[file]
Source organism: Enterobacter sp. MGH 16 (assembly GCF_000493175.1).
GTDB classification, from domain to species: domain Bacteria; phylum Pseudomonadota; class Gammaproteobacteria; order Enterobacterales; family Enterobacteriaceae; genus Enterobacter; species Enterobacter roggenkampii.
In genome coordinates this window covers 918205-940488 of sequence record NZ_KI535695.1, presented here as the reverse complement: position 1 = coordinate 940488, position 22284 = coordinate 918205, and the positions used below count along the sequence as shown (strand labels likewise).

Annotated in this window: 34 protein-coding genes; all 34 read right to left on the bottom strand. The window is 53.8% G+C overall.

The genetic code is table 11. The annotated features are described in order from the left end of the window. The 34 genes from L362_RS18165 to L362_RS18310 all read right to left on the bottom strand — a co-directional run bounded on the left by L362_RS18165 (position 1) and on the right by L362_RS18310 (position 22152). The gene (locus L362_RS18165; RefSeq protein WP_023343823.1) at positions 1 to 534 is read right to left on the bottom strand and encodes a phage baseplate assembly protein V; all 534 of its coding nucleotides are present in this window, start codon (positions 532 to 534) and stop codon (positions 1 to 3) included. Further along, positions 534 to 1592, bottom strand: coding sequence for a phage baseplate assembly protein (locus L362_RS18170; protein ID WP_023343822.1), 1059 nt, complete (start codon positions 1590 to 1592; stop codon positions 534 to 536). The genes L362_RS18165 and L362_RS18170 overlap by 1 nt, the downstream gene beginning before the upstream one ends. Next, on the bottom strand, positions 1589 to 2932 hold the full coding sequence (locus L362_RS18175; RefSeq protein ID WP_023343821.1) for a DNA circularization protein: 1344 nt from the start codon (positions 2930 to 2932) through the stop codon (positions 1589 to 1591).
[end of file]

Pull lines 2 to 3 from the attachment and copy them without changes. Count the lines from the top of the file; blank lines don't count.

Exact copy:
GTDB classification, from domain to species: domain Bacteria; phylum Pseudomonadota; class Gammaproteobacteria; order Enterobacterales; family Enterobacteriaceae; genus Enterobacter; species Enterobacter roggenkampii.
In genome coordinates this window covers 918205-940488 of sequence record NZ_KI535695.1, presented here as the reverse complement: position 1 = coordinate 940488, position 22284 = coordinate 918205, and the positions used below count along the sequence as shown (strand labels likewise).